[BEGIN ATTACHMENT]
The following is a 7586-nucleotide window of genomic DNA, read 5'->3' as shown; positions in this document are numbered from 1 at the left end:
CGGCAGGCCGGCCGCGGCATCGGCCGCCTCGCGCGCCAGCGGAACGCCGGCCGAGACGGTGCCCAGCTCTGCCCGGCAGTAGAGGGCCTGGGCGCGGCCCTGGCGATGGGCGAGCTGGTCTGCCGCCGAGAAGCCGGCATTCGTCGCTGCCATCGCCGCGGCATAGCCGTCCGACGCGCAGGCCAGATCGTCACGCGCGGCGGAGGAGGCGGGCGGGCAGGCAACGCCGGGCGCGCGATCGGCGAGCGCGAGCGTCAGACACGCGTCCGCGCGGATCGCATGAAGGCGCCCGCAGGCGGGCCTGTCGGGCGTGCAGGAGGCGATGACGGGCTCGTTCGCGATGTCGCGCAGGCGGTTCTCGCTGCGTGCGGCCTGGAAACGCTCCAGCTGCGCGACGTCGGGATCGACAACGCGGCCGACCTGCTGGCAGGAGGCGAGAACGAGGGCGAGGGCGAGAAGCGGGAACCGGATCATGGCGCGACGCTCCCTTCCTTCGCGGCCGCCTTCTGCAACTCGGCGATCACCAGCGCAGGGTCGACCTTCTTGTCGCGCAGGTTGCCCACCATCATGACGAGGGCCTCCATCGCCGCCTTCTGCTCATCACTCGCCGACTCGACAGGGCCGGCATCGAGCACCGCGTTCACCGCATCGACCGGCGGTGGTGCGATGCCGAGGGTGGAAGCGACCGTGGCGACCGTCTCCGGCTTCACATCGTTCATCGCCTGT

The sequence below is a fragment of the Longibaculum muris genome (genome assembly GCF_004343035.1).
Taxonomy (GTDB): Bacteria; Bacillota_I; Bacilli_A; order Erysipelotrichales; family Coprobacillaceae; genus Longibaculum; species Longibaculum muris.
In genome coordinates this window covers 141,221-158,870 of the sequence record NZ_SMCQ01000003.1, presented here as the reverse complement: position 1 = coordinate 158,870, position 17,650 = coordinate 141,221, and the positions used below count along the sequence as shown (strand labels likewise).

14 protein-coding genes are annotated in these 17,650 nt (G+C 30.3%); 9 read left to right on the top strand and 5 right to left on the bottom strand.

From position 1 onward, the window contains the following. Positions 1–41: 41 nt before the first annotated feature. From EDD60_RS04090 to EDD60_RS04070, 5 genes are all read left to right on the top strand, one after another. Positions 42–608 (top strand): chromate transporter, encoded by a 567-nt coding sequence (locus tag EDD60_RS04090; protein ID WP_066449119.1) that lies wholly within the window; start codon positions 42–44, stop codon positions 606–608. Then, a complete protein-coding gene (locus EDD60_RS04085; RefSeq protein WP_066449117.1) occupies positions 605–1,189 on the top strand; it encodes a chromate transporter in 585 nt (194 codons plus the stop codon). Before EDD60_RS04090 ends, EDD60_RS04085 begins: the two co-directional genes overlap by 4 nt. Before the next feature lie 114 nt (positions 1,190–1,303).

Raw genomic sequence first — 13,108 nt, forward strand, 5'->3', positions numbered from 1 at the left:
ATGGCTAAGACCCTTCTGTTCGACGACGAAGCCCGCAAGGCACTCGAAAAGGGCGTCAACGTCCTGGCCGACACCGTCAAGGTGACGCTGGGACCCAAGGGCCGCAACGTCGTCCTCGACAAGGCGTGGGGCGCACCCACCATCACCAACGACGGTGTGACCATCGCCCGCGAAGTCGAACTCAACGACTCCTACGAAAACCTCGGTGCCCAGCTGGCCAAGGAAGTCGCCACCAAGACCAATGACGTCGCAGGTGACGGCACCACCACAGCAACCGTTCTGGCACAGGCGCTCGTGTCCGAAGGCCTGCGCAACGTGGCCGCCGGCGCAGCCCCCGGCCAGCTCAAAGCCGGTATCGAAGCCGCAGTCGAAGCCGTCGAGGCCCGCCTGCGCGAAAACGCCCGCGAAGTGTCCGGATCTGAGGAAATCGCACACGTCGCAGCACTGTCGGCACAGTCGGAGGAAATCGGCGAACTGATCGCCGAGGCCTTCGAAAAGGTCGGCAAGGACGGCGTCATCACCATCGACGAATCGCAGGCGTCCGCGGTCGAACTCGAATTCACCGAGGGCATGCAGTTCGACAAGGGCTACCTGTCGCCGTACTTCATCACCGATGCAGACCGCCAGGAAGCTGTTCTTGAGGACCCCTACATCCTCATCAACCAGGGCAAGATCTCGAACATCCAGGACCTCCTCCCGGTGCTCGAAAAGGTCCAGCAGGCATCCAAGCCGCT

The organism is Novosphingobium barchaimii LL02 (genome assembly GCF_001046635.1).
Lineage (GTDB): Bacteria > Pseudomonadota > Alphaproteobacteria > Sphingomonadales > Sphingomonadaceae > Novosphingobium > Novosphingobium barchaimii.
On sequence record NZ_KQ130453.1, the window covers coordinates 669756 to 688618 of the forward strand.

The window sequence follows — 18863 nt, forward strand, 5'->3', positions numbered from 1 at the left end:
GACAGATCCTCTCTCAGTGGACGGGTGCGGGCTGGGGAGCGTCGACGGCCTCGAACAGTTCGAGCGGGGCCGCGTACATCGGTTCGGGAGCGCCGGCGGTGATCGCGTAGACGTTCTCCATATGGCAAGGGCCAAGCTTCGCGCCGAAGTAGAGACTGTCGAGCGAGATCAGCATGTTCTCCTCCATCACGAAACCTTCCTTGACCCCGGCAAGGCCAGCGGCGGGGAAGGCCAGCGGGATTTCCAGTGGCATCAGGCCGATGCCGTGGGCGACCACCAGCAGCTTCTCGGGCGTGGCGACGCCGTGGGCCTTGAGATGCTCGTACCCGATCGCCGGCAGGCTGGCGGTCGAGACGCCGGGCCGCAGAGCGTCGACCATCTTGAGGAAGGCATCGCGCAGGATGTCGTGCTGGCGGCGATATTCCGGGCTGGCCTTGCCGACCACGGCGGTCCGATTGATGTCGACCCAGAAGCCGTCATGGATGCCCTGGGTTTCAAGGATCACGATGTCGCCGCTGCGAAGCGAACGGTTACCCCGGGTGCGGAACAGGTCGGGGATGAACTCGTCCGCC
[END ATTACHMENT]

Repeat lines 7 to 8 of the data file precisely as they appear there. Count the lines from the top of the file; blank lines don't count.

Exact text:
From position 1 onward, the window contains the following. Positions 1–41: 41 nt before the first annotated feature. From EDD60_RS04090 to EDD60_RS04070, 5 genes are all read left to right on the top strand, one after another. Positions 42–608 (top strand): chromate transporter, encoded by a 567-nt coding sequence (locus tag EDD60_RS04090; protein ID WP_066449119.1) that lies wholly within the window; start codon positions 42–44, stop codon positions 606–608. Then, a complete protein-coding gene (locus EDD60_RS04085; RefSeq protein WP_066449117.1) occupies positions 605–1,189 on the top strand; it encodes a chromate transporter in 585 nt (194 codons plus the stop codon). Before EDD60_RS04090 ends, EDD60_RS04085 begins: the two co-directional genes overlap by 4 nt. Before the next feature lie 114 nt (positions 1,190–1,303).

Raw genomic sequence first — 13,108 nt, forward strand, 5'->3', positions numbered from 1 at the left: